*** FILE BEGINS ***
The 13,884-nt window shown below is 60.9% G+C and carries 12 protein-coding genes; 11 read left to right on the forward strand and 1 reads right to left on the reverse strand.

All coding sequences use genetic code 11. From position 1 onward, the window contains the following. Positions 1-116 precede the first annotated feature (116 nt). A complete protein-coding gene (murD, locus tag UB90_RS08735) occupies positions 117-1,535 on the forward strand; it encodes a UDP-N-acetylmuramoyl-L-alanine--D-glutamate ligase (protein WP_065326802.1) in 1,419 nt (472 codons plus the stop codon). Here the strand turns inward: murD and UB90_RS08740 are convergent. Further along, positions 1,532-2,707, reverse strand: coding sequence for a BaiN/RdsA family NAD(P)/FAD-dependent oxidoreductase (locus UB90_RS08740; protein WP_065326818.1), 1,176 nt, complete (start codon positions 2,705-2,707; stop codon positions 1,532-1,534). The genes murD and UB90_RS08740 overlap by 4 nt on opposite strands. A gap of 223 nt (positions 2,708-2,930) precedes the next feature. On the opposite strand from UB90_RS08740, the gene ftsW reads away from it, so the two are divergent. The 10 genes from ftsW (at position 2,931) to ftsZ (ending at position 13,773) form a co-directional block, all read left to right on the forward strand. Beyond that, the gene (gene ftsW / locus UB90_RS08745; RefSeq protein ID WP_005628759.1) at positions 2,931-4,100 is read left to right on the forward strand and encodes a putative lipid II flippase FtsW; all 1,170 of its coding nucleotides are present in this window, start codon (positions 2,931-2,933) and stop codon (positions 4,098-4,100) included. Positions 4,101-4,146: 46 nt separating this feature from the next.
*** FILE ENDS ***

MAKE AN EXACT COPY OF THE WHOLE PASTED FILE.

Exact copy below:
The 13,884-nt window shown below is 60.9% G+C and carries 12 protein-coding genes; 11 read left to right on the forward strand and 1 reads right to left on the reverse strand.

All coding sequences use genetic code 11. From position 1 onward, the window contains the following. Positions 1-116 precede the first annotated feature (116 nt). A complete protein-coding gene (murD, locus tag UB90_RS08735) occupies positions 117-1,535 on the forward strand; it encodes a UDP-N-acetylmuramoyl-L-alanine--D-glutamate ligase (protein WP_065326802.1) in 1,419 nt (472 codons plus the stop codon). Here the strand turns inward: murD and UB90_RS08740 are convergent. Further along, positions 1,532-2,707, reverse strand: coding sequence for a BaiN/RdsA family NAD(P)/FAD-dependent oxidoreductase (locus UB90_RS08740; protein WP_065326818.1), 1,176 nt, complete (start codon positions 2,705-2,707; stop codon positions 1,532-1,534). The genes murD and UB90_RS08740 overlap by 4 nt on opposite strands. A gap of 223 nt (positions 2,708-2,930) precedes the next feature. On the opposite strand from UB90_RS08740, the gene ftsW reads away from it, so the two are divergent. The 10 genes from ftsW (at position 2,931) to ftsZ (ending at position 13,773) form a co-directional block, all read left to right on the forward strand. Beyond that, the gene (gene ftsW / locus UB90_RS08745; RefSeq protein ID WP_005628759.1) at positions 2,931-4,100 is read left to right on the forward strand and encodes a putative lipid II flippase FtsW; all 1,170 of its coding nucleotides are present in this window, start codon (positions 2,931-2,933) and stop codon (positions 4,098-4,100) included. Positions 4,101-4,146: 46 nt separating this feature from the next.